Taxonomy and Phylogeny of bacteria
Bacterial taxonomy means naming and classification into various hierarchical groups with increased containment. I.e. a genus may consist of several different species, a family may consist of several different genera, etc. You can usually recognize the rank by its ending, i.e. if the word ends in e.g. -ales, one knows that it is the order that is intended. However, this has not been consistently implemented for all bacterial species. By the phylogeny of bacteria is meant their natural relationship, i.e. their evolutionary history
All living organisms are usually divided into three domains: Eukaryotes (Eukarya), bacteria (Bacteria) and archaea (Archaea). There are also other ways of dividing organisms, such as e.g. in seven different kingdoms: Bacteria (Bacteria), Archaea (Archaea), Protozoa (Protozoa), Chromists (Chromista), Plants (Plantae), Fungi (Fungi) and Animals (Animalia). Some bacterial groups are also divided into subfamilies, suborders and/or subclasses. Today, most scientists (at least bacteriologists) have accepted the division of organisms into three different domains and it was Carl Woese (the father of molecular phylogeny), who introduced this system in 1990 (see ref. 1 below). Now, efforts are being made for the taxonomy of the bacteria to reflect their evolutionary history (phylogeny) and as more knowledge is gained about bacteria and their phylogeny, their taxonomy will be revised.
Fig. 139:1. Carl Woese's well-known phylogenetic tree - "Tree of Life". CC BY-SA 3.0 (see ref. 1 below). This tree is based on sequence data from 16S rRNA. - Click on the image to enlarge it.
The phylogeny of bacteria means their natural relationships, i.e. their evolutionary history. When bacteria began to be divided into different taxonomic categories, the classification was based on a few characteristics (e.g. gram stain, biochemical tests, sporulation ability, pathogenicity, etc.). The more features that were used, the better the division reflected the phylogeny of the bacteria. However, these features provided only blunt tools for studying the phylogeny of bacteria. The real breakthrough came when DNA sequence data was used to study the relatedness of bacteria. It was long standard to base phylogenetic trees on sequence data from 16S rRNA genes. Today, however, it has become so cheap to do whole-genome sequencing of bacteria, so you can instead base your phylogenetic trees on sequence data from large parts of the genome. Then you have access to up to 10,000 times more data compared to sequence data from the 16S rRNA gene alone, since each nucleotide position can be considered a unique and well-defined character.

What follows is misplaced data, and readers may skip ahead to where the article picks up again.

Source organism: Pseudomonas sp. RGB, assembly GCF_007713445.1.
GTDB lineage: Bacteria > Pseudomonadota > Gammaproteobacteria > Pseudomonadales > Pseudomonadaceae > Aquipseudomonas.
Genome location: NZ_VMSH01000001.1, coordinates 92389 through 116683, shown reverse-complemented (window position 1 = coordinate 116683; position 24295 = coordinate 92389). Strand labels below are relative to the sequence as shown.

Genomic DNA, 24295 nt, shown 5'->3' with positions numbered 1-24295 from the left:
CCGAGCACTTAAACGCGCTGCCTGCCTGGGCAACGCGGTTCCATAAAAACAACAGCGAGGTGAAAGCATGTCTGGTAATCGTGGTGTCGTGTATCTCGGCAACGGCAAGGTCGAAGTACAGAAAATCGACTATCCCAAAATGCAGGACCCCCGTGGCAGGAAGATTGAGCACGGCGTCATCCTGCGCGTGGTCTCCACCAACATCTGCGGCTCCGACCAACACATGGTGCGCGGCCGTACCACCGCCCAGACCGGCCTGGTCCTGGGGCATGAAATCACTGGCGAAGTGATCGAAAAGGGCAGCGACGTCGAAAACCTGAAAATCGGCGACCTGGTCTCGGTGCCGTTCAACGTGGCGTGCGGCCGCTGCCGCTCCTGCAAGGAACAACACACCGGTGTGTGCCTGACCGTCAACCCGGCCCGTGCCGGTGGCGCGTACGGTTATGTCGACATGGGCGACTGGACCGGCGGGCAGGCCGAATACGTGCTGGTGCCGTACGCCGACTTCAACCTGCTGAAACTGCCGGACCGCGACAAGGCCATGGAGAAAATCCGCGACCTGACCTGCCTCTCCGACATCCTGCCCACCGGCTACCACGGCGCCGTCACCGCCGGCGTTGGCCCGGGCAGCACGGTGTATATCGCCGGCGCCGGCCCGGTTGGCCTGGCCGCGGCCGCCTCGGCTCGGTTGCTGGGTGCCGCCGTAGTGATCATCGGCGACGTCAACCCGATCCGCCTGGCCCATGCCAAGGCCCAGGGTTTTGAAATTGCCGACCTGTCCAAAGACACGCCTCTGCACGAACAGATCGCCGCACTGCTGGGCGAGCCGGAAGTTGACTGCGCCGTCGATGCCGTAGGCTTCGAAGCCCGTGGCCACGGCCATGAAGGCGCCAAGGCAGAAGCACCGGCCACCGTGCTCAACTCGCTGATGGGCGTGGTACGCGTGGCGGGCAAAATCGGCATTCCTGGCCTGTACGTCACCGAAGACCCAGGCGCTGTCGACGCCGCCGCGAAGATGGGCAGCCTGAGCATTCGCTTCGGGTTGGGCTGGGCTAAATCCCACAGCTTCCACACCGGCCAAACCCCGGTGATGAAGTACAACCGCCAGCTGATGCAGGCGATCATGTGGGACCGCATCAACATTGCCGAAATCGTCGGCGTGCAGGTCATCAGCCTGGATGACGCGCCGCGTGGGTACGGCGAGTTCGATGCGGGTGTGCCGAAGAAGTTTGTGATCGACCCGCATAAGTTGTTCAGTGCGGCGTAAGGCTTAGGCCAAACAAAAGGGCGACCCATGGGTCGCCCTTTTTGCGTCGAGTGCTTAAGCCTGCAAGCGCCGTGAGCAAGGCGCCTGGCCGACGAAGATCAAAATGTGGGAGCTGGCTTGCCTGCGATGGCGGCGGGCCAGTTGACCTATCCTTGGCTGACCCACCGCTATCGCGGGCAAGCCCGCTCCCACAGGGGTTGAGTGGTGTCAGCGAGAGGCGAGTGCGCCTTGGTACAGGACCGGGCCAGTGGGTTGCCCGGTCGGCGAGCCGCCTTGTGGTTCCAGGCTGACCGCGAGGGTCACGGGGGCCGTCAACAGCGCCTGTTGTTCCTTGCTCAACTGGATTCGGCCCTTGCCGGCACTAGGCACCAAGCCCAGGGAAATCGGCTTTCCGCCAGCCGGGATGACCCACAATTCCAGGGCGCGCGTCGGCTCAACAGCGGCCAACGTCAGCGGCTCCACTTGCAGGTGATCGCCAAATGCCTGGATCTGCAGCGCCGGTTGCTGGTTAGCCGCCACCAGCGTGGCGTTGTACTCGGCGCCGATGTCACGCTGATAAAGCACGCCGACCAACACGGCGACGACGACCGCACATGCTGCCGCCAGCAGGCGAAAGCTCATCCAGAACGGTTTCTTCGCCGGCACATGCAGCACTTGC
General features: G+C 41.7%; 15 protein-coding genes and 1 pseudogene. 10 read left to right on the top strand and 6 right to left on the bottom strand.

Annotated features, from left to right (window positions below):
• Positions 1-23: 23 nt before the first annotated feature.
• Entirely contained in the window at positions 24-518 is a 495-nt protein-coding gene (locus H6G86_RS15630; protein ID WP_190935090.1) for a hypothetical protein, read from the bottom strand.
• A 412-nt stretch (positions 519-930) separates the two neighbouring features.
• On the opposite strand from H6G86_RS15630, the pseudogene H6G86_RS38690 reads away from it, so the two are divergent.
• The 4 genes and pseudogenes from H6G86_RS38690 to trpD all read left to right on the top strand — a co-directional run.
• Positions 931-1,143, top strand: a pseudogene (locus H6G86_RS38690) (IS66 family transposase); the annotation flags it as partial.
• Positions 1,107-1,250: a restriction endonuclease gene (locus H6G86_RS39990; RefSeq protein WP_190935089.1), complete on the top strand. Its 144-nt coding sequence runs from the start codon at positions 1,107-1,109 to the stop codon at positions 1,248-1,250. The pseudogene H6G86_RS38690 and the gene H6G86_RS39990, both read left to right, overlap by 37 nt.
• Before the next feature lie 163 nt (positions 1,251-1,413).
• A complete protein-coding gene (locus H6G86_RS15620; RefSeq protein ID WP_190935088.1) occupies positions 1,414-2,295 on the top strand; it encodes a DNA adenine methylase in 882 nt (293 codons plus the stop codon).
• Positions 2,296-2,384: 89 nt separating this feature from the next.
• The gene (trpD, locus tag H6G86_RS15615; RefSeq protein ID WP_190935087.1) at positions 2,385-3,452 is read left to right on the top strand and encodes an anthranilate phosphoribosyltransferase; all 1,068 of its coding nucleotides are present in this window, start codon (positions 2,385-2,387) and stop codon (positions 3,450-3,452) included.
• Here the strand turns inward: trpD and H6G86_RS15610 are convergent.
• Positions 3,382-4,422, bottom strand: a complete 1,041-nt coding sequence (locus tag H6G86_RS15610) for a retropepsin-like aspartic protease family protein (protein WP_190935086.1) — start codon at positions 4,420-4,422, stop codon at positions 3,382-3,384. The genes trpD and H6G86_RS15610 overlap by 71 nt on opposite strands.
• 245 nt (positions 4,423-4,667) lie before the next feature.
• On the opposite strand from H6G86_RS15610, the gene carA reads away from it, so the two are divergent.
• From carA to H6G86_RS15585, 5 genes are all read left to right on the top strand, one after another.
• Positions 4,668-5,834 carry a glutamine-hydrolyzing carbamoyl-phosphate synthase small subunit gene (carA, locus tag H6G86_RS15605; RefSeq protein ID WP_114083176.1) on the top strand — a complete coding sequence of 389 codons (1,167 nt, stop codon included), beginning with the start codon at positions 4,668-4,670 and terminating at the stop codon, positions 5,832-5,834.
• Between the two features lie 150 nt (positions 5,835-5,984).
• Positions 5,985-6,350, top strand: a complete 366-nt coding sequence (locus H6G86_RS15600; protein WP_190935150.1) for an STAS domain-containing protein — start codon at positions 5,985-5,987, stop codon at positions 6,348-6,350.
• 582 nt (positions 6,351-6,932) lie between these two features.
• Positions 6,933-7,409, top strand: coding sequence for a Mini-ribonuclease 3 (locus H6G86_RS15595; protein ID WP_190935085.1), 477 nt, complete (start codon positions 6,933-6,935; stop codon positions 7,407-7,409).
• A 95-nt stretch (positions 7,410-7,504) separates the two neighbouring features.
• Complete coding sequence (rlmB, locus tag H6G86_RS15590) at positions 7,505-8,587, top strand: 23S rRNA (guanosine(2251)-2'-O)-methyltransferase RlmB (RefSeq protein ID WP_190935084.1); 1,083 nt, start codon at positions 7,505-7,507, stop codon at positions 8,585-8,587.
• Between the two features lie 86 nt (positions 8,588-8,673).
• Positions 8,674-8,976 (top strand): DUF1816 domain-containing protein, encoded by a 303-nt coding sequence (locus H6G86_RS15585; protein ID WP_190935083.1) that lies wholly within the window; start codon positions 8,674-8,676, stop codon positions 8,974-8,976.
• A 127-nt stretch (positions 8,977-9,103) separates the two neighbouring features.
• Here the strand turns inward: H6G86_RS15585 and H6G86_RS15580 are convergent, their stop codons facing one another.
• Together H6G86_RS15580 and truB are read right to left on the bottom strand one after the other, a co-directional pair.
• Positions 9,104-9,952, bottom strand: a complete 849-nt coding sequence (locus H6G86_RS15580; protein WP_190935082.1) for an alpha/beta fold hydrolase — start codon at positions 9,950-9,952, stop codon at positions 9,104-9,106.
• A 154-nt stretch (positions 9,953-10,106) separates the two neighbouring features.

Phylogenetic trees (or family trees), based on sequence data, are calculated by using special computer programs, which can handle large amounts of data. In the type of phylogenetic trees shown on VetBact, the horizontal distances are proportional to the sequence differences in the compared genes. Thus the distances between two organisms are shorter, the closer they are related to each other.
Phylum (pl. phyla)
The rules for naming bacteria [International Code of Nomenclature of Prokaryotes (ICNP)] did not previously include the taxonomic category (rank) phylum, but recently (February 2021) the members of the International Committee on Systematics of Prokaryotes (ICSP) have decided that from now on it will be so. It has been decided that all names of phyla should be written in italics (which has been done at VetBact also before) and have the suffix -ota. In addition, the phylum name must be based on a genus, which should constitute the nomenclature type (see ref. 2 below).
It is usually said that the phyla of bacteria form their main lineages of evolution and now there are over 40 described phyla. Eleven of these phyla are represented in VetBact. The largest phylum is Pseudomonadota (formerly Proteobacteria) and it is also the phylum that contains the greatest number of pathogenic bacteria. In VetBact there are currently 92 bacterial species, which belong to the phylum Pseudomonadota.
1. Woese CR, Kandler O & Wheelis ML. (1990). Towards a natural system of organisms: proposal for the domains Archaea, Bacteria, and Eucarya. PNAS 87(12):4576–4579.
2. Oren A, & Garrity GM (2021). Valid publication of the names of forty-two phyla of prokaryotes. Int. J. Syst. Evol. Microbiol. 71(10):005056.